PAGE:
Imam Fouad ElBayly has been asked to step down from his leadership roles at the Islamic Center of Johnstown, based on his comments published by the Tribune-Review.
ElBayly, who came to the United States from his native Egypt in 1976, expressed his views on apostasy—abandoning one’s religious belief—during an interview prior to Dutch feminist Ayaan Hirsi Ali’s appearance April 17 at the University of Pittsburgh-Johnstown.
He indicated that in the eyes of the Islamic community, a sentence of death would be warranted for Hirsi Ali, a Somali refugee, women’s rights advocate and atheist who has denounced the Islamic religion, criticized the practice around the world of female genital mutilation and spoken out against her Muslim upbringing.
ElBayly, who tried to block Hirsi Ali’s campus appearance, said her attacks on the Muslim faith were “poisonous.” He did not threaten her, but explained that “all of her lies” warrant a death sentence.
“The board and members of the Islamic Center of Johnstown were shocked and regret the comments made by Imam ElBayly regarding the visit of author Ms. Ayaan Hirsi Ali. The statements regarding the Islamic Center’s reaction to her visit were incorrect, unfounded and not the views of its members,” Dennis J. Stofko, the center’s attorney, said in a letter to the Tribune-Review.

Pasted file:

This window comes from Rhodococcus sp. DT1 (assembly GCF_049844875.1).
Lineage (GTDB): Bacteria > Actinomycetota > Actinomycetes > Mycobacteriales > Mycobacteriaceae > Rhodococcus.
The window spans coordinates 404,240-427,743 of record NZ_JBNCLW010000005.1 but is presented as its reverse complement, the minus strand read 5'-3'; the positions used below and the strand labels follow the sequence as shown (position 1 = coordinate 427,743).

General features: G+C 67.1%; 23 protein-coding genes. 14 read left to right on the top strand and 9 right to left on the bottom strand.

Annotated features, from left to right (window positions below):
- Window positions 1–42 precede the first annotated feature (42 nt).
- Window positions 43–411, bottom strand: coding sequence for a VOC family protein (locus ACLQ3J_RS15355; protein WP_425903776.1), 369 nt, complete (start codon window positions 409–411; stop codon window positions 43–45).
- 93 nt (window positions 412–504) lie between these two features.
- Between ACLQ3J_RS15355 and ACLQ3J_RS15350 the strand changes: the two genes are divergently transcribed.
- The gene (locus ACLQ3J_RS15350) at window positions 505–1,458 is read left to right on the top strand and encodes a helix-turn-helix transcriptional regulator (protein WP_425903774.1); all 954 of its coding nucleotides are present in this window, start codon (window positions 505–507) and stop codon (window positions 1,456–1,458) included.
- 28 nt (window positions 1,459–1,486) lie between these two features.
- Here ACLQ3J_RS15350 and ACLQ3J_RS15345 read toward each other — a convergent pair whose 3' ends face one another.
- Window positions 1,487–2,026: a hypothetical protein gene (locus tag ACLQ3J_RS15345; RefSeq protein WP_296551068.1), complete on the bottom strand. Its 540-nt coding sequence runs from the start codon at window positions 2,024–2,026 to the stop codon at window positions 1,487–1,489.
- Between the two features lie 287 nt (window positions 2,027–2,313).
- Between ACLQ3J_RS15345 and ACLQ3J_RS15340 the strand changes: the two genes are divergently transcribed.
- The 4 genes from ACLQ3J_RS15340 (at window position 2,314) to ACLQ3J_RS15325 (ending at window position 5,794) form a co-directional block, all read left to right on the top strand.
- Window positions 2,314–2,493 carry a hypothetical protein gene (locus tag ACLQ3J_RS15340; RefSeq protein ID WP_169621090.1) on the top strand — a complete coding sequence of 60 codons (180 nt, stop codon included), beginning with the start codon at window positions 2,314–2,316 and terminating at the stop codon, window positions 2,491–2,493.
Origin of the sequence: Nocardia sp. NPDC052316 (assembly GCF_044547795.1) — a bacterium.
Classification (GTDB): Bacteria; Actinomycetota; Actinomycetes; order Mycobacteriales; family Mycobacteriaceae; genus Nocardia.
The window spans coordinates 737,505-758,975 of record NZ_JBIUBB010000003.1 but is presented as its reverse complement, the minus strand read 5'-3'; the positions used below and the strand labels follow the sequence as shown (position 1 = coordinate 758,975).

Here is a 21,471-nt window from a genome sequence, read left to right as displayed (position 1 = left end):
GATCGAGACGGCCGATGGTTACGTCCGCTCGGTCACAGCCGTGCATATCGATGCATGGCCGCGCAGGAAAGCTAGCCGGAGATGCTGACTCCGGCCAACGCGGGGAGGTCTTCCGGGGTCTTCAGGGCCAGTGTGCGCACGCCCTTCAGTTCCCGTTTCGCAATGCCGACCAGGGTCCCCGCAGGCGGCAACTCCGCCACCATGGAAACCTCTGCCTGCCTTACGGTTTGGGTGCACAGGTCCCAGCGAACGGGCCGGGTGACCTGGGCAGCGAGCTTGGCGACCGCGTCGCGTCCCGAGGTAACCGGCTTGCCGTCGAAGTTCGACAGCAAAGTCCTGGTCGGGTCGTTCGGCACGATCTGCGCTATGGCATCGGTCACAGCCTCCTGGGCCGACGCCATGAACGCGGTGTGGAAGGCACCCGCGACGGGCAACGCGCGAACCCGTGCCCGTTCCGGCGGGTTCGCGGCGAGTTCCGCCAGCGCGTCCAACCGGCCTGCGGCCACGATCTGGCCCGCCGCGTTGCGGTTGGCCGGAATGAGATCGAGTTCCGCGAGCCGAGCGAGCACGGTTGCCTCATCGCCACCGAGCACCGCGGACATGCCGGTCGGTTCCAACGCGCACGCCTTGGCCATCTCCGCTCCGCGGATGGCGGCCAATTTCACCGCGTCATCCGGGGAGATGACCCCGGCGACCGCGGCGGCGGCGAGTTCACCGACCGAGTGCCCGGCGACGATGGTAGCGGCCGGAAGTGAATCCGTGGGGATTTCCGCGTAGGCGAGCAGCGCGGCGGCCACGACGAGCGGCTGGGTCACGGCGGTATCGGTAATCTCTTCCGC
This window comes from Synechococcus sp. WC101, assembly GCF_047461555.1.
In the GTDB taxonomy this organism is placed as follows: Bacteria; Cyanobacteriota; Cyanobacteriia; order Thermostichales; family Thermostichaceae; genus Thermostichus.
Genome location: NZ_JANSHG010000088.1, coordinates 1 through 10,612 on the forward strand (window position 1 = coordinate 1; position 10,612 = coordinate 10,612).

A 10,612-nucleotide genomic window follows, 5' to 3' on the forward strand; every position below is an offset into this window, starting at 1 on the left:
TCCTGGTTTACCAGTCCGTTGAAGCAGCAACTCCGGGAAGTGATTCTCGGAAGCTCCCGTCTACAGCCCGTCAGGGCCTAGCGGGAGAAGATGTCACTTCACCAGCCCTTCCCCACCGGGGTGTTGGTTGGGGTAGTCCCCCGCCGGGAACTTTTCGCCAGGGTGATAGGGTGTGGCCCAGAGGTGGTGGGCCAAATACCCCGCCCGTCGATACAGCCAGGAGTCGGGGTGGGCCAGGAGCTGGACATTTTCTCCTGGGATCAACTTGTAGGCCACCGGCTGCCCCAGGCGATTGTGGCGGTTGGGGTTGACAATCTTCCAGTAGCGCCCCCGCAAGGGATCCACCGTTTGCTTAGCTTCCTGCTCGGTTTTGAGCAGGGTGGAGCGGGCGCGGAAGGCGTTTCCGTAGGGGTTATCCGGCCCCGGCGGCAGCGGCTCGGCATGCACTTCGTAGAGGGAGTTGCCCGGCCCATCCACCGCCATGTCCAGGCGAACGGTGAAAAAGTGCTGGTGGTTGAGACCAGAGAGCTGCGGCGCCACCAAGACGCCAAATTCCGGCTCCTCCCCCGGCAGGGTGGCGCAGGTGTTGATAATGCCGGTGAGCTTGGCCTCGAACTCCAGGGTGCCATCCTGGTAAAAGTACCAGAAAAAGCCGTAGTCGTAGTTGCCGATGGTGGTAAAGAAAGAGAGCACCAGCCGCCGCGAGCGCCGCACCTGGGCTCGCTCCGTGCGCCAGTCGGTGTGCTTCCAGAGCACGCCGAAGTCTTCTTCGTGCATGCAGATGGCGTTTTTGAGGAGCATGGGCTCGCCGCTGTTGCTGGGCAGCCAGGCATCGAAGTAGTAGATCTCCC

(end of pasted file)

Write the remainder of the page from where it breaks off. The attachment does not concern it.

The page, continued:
ElBayly was not at home yesterday afternoon and could not be reached for comment, according to a man who answered his phone and identified himself as ElBayly’s brother. He declined to discuss whether ElBayly had been paid for his work as imam and president of the center.
Prior to his removal, ElBayly led a community that he described as an active core of about 30 families and a number of others who attend occasional services and programs. He said he tried unsuccessfully to convince university officials to cancel Hirsi Ali’s lecture because he feared her presence would incite violence.
In the days after ElBayly’s comments appeared in the newspaper, the Tribune-Review received numerous phone calls and e-mails from readers across the country who were outraged by what they perceived as his threatening remarks, some calling for his arrest and prosecution.
About a week later, ElBayly apologized for his comments on apostasy in a letter to the editor.
“. . . I have come to realize that I was mistaken in my understanding of that issue. I misspoke, and I apologize,” he wrote. “After further deliberation, I have come to the conclusion that a person’s religious choices are a personal matter and should not be subject to state or individual intervention.”